by Michelle Martinez

How the pleasure gap contributes to low sexual desire among women

March 22, 2020 | Social Leadership

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Women are taught to be desirable, but not to explore their own desire

…young women were being assailed with messages about how to primp their sexuality for public consumption, but at the same time society was steadily guiding them away from cultivating and expressing their own wants.

Katherine Rowland, The Pleasure Gap

The narrative that women have a lower sex drive than men is bullshit.

It only seems that way because of (at least) two interconnected cultural forces that make it hard for women to believe that sex is for them.

Sexual objectification makes it difficult to feel safe AND sexual at the same time

That women struggle in near epidemic numbers to inhabit their own bodies speaks to the extent to which we continue to feel objectified, sexualized, stressed, scared, judged, undervalued, and hemmed in.

Katherine Rowland, The Pleasure Gap

First, the constant sexual objectification and evaluation of women and their bodies creates an uncomfortable tension: when we feel we are meeting the standard for beauty and sexiness, we might feel hot and powerful to some extent, but that feeling is usually accompanied by a fear of unwanted attention that may be heading our way.

It can often feel as though our bodies are being judged as either “not hot enough” to be worthy of desire and attention, or they are “too sexy,” and people are therefore entitled to comment, harass, leer, or slut-shame.

Makes it difficult to feel sexual and safe at the same time. And it sucks to have to choose between those two things.

Cultural representations of sexuality are so male-centric that sex seems to be a masculine act itself

Psychologist Sara McClelland at the University of Michigan has found that young women often measure their own fulfillment by the yardstick of their mates’ pleasure.

Katherine Rowland, The Pleasure Gap

Because we are all breathing the same patriarchal air, men and women alike have learned to view sex from the male perspective. We think intercourse DEFINES “actual” sex, even though that’s not the most reliable way for women to reach climax.

Even being orgasm-driven favors masculine energy over the feminine, who takes pleasure in the journey, craves deep presence, mystery, surrender, slowness, anticipation, the wave-like build-up of sensation and energy, and states of mental emptiness that create space for spiritual expansion and connection with the Divine Presence in your partner and in yourself.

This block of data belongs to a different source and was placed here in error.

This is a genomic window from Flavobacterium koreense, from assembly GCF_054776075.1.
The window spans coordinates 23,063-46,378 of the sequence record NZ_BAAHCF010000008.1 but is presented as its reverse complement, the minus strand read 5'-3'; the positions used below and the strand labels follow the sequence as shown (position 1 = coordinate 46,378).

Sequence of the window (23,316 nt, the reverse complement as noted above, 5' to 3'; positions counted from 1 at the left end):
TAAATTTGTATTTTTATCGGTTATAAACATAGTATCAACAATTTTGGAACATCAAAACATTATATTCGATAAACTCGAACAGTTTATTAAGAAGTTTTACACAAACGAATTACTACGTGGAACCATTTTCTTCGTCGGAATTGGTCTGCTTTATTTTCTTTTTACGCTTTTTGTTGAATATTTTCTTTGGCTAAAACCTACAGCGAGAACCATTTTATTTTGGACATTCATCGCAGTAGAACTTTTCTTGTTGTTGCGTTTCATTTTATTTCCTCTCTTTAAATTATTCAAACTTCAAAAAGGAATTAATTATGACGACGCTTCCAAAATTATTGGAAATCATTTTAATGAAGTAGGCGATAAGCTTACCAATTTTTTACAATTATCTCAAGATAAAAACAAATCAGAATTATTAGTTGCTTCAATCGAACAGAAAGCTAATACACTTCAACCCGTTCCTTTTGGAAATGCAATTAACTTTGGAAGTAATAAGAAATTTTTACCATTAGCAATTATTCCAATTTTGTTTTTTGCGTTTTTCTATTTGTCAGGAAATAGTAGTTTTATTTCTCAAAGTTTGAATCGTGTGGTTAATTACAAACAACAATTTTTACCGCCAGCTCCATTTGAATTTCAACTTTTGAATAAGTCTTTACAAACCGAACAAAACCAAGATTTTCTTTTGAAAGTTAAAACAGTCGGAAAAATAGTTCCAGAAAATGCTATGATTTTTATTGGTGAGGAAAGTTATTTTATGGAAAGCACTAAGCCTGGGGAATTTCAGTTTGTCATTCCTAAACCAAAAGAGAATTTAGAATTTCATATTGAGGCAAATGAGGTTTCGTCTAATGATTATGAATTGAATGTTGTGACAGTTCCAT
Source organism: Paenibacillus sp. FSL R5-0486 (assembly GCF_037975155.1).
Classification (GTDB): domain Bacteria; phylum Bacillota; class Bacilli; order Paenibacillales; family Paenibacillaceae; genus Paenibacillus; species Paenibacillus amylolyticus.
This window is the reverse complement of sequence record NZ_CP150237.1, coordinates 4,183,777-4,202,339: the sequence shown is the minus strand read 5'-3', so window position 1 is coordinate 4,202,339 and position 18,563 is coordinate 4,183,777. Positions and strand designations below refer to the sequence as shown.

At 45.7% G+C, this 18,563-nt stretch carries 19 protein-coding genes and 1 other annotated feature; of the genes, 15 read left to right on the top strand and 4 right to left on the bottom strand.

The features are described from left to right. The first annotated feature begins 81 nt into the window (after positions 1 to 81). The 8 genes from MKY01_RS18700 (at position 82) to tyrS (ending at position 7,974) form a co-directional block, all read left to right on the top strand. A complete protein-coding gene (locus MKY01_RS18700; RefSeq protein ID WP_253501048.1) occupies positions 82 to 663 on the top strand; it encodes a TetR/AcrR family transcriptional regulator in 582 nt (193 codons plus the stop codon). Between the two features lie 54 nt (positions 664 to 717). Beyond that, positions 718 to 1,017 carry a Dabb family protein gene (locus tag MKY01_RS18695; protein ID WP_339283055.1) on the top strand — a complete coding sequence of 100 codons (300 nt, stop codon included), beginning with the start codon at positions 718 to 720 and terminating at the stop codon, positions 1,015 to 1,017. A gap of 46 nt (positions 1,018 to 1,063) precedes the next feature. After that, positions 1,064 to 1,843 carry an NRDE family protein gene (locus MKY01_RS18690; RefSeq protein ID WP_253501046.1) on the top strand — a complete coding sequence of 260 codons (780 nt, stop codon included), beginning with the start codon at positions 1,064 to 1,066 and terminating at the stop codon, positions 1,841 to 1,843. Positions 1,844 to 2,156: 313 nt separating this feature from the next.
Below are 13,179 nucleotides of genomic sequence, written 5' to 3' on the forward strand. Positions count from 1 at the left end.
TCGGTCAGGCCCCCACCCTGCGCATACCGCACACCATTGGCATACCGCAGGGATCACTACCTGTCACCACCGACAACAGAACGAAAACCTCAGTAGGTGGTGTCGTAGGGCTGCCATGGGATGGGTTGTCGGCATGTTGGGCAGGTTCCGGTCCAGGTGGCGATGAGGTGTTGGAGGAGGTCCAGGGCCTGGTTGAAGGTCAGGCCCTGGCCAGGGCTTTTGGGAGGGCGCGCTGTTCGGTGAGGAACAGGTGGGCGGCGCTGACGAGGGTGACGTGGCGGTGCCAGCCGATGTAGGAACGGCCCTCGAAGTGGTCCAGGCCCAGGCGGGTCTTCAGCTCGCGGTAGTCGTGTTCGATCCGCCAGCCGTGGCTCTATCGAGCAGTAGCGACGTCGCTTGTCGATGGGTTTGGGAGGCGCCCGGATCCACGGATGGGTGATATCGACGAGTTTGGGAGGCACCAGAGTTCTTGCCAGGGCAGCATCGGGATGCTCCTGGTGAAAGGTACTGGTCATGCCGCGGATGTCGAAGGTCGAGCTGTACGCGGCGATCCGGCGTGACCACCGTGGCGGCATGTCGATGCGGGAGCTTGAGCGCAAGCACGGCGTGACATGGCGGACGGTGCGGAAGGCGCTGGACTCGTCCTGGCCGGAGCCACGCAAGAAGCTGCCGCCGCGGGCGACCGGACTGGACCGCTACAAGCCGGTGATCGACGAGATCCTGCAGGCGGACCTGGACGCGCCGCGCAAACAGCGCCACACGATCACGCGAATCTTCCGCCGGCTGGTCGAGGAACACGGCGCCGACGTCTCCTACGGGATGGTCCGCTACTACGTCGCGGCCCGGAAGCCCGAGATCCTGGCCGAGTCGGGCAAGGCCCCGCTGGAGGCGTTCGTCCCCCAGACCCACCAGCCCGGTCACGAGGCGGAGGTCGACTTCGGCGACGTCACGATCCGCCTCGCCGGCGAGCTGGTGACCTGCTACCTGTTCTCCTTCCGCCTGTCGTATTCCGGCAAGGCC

But instead, so many women end up thinking that the most amazing sex is achieved by having big tits, tight abs, and a fat ass so that her partner can get hard and cum hard. Being sexually DESIRED has become more important than actually experiencing the depths and expansiveness of her own sexual pleasure.

Growing up, I got the impression that sex was a “guy” thing. People joked all the time about how men want it and women tolerate it. There weren’t a lot of women in my private world or in the public eye modeling what it was like to want sex on terms that were different from what men wanted. Sexuality was dominated by male sexuality, and it took me YEARS to realize the two were not the same.

It’s about energetic balance

I’m not trying to knock male sexuality or masculine sexual energy. I actually adore it! But it’s not enough on its own. It’s not enough for men OR for women on its own. We need to create environments for women to feel safe AND sexual in their bodies so that the gifts of their sexual nature can benefit us all.

Creating a cultural environment where women’s sexuality can thrive

In the absence of changing the circumstances in which women do enjoy sex — circumstances that make them feel safe, secure, deserving, happy, stimulated, and free — authentic and consistent pleasure, for many, will likely remain out of reach.”

Katherine Rowland, The Pleasure Gap

We have to stop telling girls and women how to be wanted, “primp[ing[ themselves for public consumption” as Katherine Rowland put it, and instead encourage them to cultivate and express their own desires. The things that turn women on and feel good to them sexually aren’t always the same as what is most sexually satisfying to men, but they are equally valid, equally erotic, equally important.

And we have to make it clear that women do not have to look like Victoria Secret models or take flattering photos of themselves on Instagram to be sexually empowered and worthy of desire.

These are the cultural shifts that must take place if we want women’s sexuality to thrive.

And we do, don’t we?

About the author, Michelle Martinez


With degrees in Psychology and Public Health, and VITA-certification as a Sex, Love, and Relationship Coach, Female Sexuality Coach, and Tantric Sex Coach, Michelle is on a mission to help women re-establish loving, pleasurable, and powerful relationships with their bodies and sexuality through mindfulness, tantra, and cultural change.

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